Tim’s work in the archaeology of the McKenzie River area places him in that circle, as I hope does my work as a naturalist in the Northwoods of Wisconsin. I try to live as closely as I can to the traditions of knowing the plants and animals, their habits, life histories, interconnections, interdependencies, and future possibilities. While Tim and I don’t directly depend on these species for sustaining our lives’ physical needs as our landcestors did, we still feel a powerful connection to the land and a profound desire to be a part of the natural community of life.

I belong here, tied to Wisconsin’s Northwoods, because of the relationships I have tried to create with the land and the water, the plants and the animals. Though an Ojibwe or Sioux may still have very mixed emotions about my European presence on what was their ancestral land and water, I hope they can see me instead as a “landescendant,” by dint of my love for this place, too. I work every day to honor this place and all those who came before me on this land, a fact I don’t think is lost on the ancestors of this site.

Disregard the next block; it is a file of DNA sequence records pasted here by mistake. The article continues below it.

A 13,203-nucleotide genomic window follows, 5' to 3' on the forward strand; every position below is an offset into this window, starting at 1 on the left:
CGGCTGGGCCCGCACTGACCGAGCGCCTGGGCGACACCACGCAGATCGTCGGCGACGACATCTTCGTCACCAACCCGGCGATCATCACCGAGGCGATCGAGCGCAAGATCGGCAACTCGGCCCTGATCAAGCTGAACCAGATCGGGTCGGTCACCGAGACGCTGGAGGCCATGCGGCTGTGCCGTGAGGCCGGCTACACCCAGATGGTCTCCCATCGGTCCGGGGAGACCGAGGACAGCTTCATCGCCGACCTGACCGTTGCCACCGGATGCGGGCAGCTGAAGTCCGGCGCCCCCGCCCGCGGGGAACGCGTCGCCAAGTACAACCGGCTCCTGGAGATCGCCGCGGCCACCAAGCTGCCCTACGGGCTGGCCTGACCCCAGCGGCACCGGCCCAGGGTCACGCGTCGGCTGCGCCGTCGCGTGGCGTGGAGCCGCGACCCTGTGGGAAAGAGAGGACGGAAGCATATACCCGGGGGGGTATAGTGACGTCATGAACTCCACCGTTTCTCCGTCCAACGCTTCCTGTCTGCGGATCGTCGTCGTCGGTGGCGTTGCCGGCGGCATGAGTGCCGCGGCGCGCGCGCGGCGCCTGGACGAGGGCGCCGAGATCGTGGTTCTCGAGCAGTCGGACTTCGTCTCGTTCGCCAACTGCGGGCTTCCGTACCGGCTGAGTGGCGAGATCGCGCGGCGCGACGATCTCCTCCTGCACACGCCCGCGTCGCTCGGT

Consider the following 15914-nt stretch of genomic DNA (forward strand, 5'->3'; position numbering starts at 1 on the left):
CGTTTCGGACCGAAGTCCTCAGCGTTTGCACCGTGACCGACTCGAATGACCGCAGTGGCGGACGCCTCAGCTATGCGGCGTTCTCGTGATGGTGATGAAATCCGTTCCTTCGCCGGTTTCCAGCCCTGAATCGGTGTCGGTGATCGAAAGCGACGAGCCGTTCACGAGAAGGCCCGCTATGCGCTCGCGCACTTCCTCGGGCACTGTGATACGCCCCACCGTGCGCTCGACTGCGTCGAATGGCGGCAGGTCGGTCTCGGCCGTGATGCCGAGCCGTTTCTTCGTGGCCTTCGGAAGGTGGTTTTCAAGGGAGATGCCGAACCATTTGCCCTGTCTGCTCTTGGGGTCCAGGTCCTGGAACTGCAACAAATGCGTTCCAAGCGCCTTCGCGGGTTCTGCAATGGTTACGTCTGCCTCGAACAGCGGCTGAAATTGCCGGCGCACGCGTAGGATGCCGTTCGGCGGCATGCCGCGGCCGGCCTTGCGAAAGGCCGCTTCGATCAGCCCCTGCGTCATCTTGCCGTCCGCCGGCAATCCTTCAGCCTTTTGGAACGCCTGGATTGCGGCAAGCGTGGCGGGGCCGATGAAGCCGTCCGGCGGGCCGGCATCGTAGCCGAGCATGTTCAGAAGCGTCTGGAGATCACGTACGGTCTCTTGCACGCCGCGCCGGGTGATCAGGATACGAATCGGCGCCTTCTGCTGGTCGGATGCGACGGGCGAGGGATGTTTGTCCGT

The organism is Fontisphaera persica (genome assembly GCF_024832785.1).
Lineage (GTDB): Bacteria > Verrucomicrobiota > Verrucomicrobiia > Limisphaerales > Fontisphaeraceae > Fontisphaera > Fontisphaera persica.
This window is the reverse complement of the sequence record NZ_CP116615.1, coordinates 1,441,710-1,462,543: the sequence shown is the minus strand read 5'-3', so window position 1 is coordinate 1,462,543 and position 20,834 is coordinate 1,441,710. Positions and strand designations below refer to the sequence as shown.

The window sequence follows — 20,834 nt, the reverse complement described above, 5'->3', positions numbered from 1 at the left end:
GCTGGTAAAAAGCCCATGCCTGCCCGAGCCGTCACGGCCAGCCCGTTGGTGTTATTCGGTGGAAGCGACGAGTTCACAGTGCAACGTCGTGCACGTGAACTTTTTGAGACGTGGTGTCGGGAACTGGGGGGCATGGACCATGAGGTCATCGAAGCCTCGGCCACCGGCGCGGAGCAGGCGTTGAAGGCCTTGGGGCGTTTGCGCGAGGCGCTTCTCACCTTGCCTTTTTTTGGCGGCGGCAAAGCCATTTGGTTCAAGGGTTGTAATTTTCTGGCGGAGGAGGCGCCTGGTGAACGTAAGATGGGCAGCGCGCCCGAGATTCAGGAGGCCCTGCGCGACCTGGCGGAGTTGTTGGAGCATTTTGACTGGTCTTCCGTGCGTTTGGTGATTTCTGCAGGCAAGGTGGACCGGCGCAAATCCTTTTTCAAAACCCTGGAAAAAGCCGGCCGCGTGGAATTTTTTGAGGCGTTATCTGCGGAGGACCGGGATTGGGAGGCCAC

The Native tribes and I may not share a bloodline, but we share a landline, a riverline, a birdline, a treeline, a deerline.

I joyfully jump into this melting pot of landescendants, and bid all others who live in a place they love, too, to make their leap. To love a place deeply, peacefully, consciously, as intertwined and integrated as we can be whatever our genetics, can be a tradition that we begin now and can carry on. While our bloodlines may appear to separate us, there are other lines by which we can live in unity, lines by which we can find common ground as humans tossed together in a time and place.